Reaching the championship match of their respective sports is nothing new for Stanford grads Kerri Walsh Jennings and Nicole Gibbs. Incoming freshman Olivia Baker appears to have the same gene.
Walsh Jennings and Gibbs have won NCAA titles while a Cardinal and both have gone on to successful professional careers. Walsh Jennings even owns a couple of Olympic gold medals.
They both did it again on Saturday, in different parts of the country, winning in the semifinal rounds and advancing into Sunday's championship final.
Baker also helped an American team reach the final in its sport.
The United States women's beach volleyball team of April Ross and Walsh Jennings advanced to the gold medal match at the World Series of Beach Volleyball, an FIVB Grand Slam, in Long Beach with a pair of victories on Saturday.
The top-seeded Americans play Brazil's No. 5 Agatha Bednarczuk and Barbara Seixas De Freitas at 12:30 p.m. (PT) Sunday for the gold medal.
Ross and Walsh Jennings came back from a tough, three-set, second-round match on Friday for two easy wins on Saturday.
In the third round, the U.S. team defeated Netherlands' No. 8 Marleen Van Iersel and Madelein Meppelink, 21-16, 21-16. In the semifinals, they beat No. 14 Natalia Dubovcova and Dominika Nestarcova, 21-14, 21-16.
"I felt like we were in the driver's seat," Walsh Jennings said of the semifinal match, played before a packed house. "We had a game plan. We executed it against them. More importantly, with us, with our handling of the ball I think we executed better than we have in a while."
Ross added: "I thought Kerri played amazing defense. That's one of the few matches that we've played in playoffs where we split-blocked the whole time. She had a great read on them. We scored points because of it. That was key."
Gibbs also recovered from a tough match to win twice in straight sets at the Kentucky Bank Tennis Championships in Lexington.
The seventh-seeded Gibbs defeated fifth-seeded Irina Falcone, 7-5, 6-4, on Saturday to earn her spot in Sunday's final against second-seeded Madison Brengle, who topped No. 3 seed Melanie Oudin, 6-2, 3-6, 6-4.
Gibbs likely clinched the wild card into the U. Open, which was at stake this weekend. It will be her third straight trip into the main draw of the season's final Grand Slam. Her two NCAA titles earned her berths the previous two years.
She nearly had to withdraw from the event on Thursday when she sustained a hip injury following a first set loss. Gibbs braved the final two sets, pulling out a victory to reach the quarterfinal.
"My hip was better today, and I'm hoping for even better tomorrow," she said. "I went out there anticipating a tough match and was very happy to get away with straight sets."
Stanford sophomore Carol Zhao rallied for a 5-7, 6-4, 7-6 (3) victory over Katerina Siniakova on Saturday during the first day of qualifying at the Bank of the West Classic at Taube Family Tennis Stadium.
Zhao, a wildcard entrant, dropped a tough first set before battling back against Siniakova, seeded No. 2 in the qualifying draw and ranked No. 123 in the world.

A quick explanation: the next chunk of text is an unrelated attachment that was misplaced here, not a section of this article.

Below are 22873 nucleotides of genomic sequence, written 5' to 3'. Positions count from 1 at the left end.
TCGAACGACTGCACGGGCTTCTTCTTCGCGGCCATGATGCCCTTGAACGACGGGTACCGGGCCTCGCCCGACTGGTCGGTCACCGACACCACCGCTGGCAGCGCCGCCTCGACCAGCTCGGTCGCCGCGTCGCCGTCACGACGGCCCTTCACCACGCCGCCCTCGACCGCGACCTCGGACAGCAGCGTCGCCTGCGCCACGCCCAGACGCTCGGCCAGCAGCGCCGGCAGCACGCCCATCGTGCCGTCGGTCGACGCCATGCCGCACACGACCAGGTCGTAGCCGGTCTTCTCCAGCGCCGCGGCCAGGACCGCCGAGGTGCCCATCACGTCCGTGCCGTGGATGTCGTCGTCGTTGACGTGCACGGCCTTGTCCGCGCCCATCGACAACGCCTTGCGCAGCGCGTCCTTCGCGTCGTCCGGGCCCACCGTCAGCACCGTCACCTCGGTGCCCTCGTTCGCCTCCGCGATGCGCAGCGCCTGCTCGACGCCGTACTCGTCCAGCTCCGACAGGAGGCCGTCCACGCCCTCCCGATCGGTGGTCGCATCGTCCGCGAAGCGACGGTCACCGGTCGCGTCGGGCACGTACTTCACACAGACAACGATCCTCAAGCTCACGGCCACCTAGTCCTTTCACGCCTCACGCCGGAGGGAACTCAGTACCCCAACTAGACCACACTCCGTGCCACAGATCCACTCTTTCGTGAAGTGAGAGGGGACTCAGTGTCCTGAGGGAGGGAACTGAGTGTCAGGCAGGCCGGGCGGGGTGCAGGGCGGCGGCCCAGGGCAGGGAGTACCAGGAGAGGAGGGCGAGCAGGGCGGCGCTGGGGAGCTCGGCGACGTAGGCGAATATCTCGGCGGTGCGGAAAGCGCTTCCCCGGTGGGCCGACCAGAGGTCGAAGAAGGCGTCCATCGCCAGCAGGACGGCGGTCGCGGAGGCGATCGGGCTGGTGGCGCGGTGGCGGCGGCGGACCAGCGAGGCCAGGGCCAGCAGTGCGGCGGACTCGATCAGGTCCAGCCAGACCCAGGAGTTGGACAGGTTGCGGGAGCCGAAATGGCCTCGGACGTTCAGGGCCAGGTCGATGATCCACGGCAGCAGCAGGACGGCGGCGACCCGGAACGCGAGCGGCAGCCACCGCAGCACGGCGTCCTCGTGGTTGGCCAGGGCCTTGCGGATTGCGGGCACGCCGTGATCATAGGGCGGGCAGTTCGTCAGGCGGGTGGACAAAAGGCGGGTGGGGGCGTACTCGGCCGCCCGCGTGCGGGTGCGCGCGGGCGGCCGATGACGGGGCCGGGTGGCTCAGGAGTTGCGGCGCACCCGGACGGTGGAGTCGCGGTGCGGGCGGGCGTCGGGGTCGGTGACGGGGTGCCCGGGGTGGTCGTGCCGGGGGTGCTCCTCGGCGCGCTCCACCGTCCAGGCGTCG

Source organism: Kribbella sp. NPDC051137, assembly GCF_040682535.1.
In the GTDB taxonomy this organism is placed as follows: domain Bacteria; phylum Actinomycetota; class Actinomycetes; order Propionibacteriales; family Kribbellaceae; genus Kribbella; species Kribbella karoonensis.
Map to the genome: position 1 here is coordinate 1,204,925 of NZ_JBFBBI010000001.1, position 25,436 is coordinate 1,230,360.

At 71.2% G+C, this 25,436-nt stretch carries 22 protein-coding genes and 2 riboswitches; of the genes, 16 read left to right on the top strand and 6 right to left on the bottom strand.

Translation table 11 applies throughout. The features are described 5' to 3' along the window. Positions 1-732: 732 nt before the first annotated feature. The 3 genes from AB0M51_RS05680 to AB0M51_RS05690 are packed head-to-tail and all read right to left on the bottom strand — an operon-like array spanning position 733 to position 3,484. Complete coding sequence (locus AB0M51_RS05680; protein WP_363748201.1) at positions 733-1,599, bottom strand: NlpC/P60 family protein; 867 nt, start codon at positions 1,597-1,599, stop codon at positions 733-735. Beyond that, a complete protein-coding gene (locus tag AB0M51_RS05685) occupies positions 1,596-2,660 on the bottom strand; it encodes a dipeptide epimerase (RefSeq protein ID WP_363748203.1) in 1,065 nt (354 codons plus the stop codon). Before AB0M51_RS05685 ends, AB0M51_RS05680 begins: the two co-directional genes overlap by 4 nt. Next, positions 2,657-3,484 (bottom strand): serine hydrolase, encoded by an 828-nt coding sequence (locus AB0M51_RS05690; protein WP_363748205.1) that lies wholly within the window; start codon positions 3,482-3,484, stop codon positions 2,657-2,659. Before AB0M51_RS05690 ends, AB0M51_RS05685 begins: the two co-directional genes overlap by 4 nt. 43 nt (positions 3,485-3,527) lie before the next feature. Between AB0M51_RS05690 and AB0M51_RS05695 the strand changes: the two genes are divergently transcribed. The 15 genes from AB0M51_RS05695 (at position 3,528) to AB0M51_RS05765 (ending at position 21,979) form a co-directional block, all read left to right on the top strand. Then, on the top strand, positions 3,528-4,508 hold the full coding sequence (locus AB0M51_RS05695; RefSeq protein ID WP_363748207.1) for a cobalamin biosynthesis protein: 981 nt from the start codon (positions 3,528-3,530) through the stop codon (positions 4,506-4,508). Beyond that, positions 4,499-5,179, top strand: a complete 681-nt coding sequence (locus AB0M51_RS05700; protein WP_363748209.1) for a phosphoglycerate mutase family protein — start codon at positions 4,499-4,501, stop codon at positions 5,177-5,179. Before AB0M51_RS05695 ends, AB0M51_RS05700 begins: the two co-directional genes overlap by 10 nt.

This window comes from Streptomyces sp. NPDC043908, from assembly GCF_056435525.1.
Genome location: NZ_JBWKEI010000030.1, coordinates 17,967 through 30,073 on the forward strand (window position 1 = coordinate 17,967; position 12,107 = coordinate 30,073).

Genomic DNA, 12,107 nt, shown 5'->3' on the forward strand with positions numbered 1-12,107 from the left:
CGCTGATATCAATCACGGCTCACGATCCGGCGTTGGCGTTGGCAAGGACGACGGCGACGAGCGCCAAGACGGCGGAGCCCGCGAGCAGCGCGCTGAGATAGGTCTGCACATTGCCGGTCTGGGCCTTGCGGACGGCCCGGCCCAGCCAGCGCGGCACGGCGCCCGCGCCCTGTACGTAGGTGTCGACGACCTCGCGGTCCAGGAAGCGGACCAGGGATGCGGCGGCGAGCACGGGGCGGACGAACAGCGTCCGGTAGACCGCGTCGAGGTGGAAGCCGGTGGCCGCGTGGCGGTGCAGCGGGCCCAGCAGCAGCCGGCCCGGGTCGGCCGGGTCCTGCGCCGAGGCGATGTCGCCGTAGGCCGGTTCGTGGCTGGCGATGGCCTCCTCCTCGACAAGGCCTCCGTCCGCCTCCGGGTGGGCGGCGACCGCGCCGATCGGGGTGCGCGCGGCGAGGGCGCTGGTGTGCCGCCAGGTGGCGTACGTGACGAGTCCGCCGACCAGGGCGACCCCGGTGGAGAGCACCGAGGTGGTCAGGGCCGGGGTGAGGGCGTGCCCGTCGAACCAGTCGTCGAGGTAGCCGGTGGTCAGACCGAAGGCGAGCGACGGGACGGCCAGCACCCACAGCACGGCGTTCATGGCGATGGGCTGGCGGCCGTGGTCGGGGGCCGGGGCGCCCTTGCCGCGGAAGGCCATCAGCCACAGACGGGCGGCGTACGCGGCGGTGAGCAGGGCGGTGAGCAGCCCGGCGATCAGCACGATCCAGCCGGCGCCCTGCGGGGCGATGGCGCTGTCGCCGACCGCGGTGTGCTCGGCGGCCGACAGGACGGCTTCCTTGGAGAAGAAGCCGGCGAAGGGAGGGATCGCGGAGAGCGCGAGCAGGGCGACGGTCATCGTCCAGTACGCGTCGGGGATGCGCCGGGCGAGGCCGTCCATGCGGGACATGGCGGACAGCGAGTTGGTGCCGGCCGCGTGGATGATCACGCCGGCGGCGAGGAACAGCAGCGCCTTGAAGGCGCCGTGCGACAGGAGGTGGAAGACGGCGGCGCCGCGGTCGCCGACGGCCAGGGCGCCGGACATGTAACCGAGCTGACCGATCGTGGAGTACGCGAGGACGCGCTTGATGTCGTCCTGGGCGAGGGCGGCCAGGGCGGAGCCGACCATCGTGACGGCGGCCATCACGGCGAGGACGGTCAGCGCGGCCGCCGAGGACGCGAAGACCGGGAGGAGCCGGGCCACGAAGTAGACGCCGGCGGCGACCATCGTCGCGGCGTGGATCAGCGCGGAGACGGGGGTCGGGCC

Next up for Zhao, who won two qualifying matches in Lexington, is a noon contest Sunday on court six against Marina Shamayko, who also posted a three-set victory this afternoon.
Trailing 5-4 in the first set, Zhao extended the match to 5-5 before Siniakova captured back-to-back games. Zhao quickly moved in front 3-0 to begin the second set and held on for a 6-4 victory.
In the deciding set, Siniakova led 3-1 before Zhao stormed back to take a 5-3 advantage. Closing out the match proved to be difficult, with Siniakova ripping off three straight games for a 6-5 edge.
Zhao tied the match at 6 and cruised in the tiebreaker, winning seven of the 10 points.
Fellow freshman Caroline Doyle nearly posted a qualifying victory of her own before dropping a 7-5, 6-3 decision to Aleksandra Wozniak, the draw's No. 1 seed and 2008 Bank of the West Classic champion.
In Eugene, Ore., Baker helped the USA women's 1,600 relay team qualify for the finale at the IAAF World Junior Track and Field Championships.
The American team of Shakima Wimbley, Felecia Majors, Aaliyah Barnes and Baker won the second heat of the prelims, highlighted by a 52.42 third leg by Barnes.
Baker, the bronze medalist in Friday's 400 final, anchored the relay to a first-place finish of 3:32.73, the fastest junior time in the world this year.
"I felt good. I knew the goal in mind was just to qualify and hold position," Baker said. "My team did a great job of putting me out there and really giving me a great lead. I felt good running a clean and safe race and getting the auto-qualifier."
Wimbley was third coming into final straightaway on the first lap but moved up to get the first handoff. On the last curve of leg two, Majors was stride for stride with Nigeria before easing ahead to make the handoff first. On lap three, Barnes ran a very strong leg that kept the U.S team ahead before passing the baton to Baker.
The Canadian women's 1,600-meter relay team also qualified for the finals by clocking 3;34.86, just .36 off the Canadian record and the No. 2 qualifying time in the semifinals. The team includes Menlo School grad Maddy Price, who ran down Nigeria's top 400 runner to put the Canadians in position for a medal on Sunday.